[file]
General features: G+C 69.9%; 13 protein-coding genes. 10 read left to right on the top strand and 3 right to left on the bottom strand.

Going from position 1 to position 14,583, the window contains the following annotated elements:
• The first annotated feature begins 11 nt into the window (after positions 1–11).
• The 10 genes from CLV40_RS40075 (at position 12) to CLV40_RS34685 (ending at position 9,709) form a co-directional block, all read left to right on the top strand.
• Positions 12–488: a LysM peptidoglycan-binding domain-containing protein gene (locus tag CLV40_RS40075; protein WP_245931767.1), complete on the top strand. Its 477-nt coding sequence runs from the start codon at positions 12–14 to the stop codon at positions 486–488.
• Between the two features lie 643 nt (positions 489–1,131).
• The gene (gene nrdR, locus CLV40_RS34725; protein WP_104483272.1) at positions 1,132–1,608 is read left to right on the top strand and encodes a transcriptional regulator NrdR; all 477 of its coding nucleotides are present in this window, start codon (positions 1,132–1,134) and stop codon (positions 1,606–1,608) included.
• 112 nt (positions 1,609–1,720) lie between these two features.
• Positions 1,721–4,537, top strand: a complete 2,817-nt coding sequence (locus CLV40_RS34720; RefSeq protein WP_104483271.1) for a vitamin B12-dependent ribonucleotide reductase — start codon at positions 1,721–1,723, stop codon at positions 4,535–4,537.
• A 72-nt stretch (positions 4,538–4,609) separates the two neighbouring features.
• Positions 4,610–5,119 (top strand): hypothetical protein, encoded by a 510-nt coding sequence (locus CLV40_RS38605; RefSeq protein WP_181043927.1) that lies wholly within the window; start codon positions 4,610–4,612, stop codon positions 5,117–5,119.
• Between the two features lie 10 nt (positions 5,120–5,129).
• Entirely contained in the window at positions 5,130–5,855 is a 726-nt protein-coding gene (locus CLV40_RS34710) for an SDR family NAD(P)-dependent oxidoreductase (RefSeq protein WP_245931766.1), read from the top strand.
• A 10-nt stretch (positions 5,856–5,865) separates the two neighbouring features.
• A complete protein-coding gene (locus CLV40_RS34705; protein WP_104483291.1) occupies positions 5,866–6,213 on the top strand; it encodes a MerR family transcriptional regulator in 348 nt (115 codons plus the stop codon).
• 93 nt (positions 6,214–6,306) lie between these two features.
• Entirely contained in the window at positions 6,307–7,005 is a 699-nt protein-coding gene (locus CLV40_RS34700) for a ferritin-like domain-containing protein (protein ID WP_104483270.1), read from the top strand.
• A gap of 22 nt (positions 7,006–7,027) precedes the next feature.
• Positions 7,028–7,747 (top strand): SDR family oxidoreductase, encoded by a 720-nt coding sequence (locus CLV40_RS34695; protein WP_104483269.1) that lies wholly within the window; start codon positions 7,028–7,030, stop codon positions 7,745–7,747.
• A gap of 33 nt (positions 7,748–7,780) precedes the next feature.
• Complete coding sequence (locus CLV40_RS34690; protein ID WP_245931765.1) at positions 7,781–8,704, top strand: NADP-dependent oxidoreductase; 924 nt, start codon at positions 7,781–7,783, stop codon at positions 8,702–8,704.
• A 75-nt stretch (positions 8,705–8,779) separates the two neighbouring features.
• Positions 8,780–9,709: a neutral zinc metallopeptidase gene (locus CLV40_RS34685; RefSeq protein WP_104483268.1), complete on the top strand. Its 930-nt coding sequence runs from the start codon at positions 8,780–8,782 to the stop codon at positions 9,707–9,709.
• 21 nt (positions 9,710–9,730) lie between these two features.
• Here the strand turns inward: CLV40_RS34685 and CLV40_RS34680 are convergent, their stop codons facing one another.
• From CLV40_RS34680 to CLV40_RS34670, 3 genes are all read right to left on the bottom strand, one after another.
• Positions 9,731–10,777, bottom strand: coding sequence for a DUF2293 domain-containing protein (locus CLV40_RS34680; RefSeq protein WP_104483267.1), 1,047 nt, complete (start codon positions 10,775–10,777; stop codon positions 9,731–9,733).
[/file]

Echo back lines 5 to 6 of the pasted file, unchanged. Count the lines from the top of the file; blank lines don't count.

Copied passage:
• Positions 12–488: a LysM peptidoglycan-binding domain-containing protein gene (locus tag CLV40_RS40075; protein WP_245931767.1), complete on the top strand. Its 477-nt coding sequence runs from the start codon at positions 12–14 to the stop codon at positions 486–488.
• Between the two features lie 643 nt (positions 489–1,131).